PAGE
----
Rubius Therapeutics, a biotech firm that is genetically engineering red blood cells to pioneer a new class of cellular medicines called Red Cell Therapeutics, has announced initial clinical, pharmacodynamic and tumour trafficking data from its ongoing Phase I/II clinical trial of RTX-240 in patients with advanced solid tumours.
RTX-240 is an allogeneic, off-the-shelf cellular therapy product candidate designed to simultaneously present hundreds of thousands of copies of the costimulatory molecule 4-1BB ligand (4-1BBL) and IL-15TP (trans-presentation of IL-15 on IL-15Rα) in their native forms. RTX-240 is being investigated for its potential to broadly stimulate the immune system by activating and expanding both NK and memory T cells to generate a potent anti-tumour response.
Safety data from the trial revealed most common mild to moderate adverse events were fatigue, chills, nausea, decreased appetite and joint pain, each of which were reported in three patients.
Early results from the trials show that the treatment option indeed has the potential to reduce solid tumours, with efficacy data made available for 15 patients at the time of data cutoff on 28 February. Sixteen patients were evaluable for safety, the trial’s primary outcome measure.
The data includes one patient whose disease progressed while on anti-PD-L1 therapy. After starting Rubius’s red cell treatment, the patient saw a confirmed partial response with a 54% reduction in target lesions.
Another patient saw an unconfirmed partial response with complete resolution in the trial. Several other patients saw a halt in the progression of their cancer while on the treatment.
The company also shared tumour trafficking data from one patient with relapsed/refractory acute myeloid leukemia (AML) in the second Phase I arm of the study. The data showed that the trafficking of T and NK cells into the bone marrow was associated with increases in the cellularity of the marrow.
Rubius said this new data provides “initial proof-of-concept of the RED PLATFORM” by providing evidence that red blood cells can be engineered to mimic the human immune system and stimulate adaptive and innate immunity to generate clinical responses in cancer patients with refractory disease.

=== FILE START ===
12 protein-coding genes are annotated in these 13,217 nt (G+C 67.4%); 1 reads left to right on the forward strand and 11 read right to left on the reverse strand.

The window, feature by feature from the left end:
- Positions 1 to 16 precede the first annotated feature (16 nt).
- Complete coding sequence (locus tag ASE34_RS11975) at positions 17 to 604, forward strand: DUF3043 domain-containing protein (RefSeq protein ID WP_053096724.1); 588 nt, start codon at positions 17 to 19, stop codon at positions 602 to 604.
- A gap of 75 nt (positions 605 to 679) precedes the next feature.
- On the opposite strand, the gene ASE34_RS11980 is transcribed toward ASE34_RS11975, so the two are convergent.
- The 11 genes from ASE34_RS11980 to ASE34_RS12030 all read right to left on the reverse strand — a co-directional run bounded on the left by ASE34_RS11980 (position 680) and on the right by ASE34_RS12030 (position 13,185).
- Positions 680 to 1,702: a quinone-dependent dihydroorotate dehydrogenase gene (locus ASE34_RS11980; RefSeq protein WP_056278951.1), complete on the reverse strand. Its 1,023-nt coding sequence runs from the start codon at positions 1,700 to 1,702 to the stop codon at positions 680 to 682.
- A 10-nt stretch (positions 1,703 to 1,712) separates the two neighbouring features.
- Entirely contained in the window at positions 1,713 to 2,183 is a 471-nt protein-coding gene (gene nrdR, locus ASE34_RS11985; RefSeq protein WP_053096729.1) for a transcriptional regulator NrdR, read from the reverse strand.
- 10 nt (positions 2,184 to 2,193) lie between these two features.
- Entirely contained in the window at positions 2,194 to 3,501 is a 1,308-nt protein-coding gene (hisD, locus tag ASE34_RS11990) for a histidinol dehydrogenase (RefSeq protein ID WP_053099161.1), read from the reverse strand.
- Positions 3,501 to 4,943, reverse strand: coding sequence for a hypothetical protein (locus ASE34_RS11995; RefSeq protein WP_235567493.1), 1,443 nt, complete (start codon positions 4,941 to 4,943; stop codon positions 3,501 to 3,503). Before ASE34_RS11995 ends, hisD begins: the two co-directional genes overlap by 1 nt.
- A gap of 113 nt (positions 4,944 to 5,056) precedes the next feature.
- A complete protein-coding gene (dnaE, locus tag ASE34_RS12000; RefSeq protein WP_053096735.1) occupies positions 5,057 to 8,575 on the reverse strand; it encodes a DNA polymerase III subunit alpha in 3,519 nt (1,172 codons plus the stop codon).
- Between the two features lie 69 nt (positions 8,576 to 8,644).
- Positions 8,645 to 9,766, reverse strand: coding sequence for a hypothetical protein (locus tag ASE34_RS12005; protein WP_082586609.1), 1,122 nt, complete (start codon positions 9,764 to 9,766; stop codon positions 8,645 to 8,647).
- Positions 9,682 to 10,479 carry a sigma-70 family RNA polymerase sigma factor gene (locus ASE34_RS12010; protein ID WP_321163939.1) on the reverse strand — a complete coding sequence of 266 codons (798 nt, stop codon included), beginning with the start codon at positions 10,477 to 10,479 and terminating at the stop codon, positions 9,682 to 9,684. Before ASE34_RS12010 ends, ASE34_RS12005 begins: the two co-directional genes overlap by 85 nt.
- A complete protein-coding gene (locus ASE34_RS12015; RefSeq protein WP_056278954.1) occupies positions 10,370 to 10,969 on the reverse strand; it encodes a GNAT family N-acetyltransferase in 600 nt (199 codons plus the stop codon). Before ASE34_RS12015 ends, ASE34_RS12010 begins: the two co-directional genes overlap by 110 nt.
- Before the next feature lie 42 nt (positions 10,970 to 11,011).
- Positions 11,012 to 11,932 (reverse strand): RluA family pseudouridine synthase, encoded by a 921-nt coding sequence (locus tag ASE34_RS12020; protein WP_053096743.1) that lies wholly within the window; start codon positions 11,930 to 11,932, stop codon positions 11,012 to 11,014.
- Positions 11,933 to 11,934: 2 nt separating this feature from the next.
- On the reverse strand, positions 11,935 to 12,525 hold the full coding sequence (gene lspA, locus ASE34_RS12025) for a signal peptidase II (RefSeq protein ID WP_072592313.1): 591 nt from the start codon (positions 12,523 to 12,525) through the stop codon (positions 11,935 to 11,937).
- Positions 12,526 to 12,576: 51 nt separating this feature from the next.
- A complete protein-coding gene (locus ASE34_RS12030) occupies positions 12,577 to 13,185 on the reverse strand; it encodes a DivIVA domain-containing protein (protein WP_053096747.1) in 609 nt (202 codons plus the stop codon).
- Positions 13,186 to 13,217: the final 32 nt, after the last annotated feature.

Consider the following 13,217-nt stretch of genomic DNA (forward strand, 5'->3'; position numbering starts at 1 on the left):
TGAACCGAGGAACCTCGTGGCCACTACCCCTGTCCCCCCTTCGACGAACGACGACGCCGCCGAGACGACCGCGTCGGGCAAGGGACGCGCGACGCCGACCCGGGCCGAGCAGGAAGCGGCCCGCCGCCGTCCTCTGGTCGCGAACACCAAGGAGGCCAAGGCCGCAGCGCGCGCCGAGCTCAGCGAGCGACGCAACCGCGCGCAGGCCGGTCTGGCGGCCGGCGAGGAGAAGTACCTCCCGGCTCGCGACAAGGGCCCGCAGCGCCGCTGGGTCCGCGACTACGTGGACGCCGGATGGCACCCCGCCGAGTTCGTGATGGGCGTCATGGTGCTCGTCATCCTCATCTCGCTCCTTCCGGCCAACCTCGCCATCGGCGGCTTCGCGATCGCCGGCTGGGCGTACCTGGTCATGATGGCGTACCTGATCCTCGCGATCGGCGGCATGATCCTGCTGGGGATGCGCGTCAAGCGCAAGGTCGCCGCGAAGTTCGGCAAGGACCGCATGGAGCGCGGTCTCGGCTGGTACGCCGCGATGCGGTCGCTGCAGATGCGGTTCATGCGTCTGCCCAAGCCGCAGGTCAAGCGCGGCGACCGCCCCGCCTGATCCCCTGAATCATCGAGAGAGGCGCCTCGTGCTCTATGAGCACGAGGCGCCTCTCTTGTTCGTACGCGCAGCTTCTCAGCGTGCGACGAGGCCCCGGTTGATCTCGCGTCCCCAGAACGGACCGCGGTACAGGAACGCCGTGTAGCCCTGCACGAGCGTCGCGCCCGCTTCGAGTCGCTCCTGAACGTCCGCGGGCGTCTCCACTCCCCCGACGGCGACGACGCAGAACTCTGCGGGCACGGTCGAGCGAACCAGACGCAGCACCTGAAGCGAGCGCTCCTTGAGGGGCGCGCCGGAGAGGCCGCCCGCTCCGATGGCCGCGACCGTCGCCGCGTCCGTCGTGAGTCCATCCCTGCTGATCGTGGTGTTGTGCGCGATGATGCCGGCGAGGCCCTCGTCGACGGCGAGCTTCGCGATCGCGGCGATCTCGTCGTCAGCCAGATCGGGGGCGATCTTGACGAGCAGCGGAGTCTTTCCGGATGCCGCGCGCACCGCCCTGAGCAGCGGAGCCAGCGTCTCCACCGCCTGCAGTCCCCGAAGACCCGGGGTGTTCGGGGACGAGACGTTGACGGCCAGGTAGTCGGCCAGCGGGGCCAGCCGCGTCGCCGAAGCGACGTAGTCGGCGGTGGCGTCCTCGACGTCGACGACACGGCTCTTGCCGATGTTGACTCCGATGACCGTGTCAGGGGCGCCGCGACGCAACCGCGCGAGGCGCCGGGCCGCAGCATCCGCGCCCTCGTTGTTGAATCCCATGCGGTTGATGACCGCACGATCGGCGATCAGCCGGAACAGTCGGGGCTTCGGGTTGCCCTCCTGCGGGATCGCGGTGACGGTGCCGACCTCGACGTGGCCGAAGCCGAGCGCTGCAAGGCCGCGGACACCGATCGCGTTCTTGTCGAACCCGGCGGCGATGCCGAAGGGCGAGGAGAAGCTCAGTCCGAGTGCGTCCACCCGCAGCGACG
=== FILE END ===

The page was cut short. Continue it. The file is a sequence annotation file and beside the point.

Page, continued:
“These initial data are incredibly exciting and demonstrate that RTX-240 has the potential to generate single-agent activity in patients with solid tumours, including a cold tumour such as metastatic uveal melanoma, where other treatments have failed to induce responses in patients,” said Rubius Therapeutics chief medical officer Dr Christina Coughlin.
“The encouraging safety results, including a single event of Grade 1 liver toxicity, and preliminary efficacy data for RTX-240 to date give us the potential to realise the power of immune agonists for the treatment of cancer.”
The positive results from Rubius’s early-stage trials of the new cancer drug caused the company’s share price to surge by 84% following the data read-out on Monday.
“We believe these data provide clinical validation of our RED PLATFORM and de-risk our oncology pipeline of Red Cell Therapeutics,” said Rubius Therapeutics president and CEO Dr Pablo J. Cagnoni.
“Given the encouraging initial safety and preliminary efficacy data for RTX-240, we plan to initiate a Phase 2 expansion cohort in the first quarter of 2022, and a new Phase 1 arm of the ongoing RTX-240 clinical trial to evaluate RTX-240 in combination with anti-PD-1 therapy in patients with advanced solid tumours during the second half of 2021.”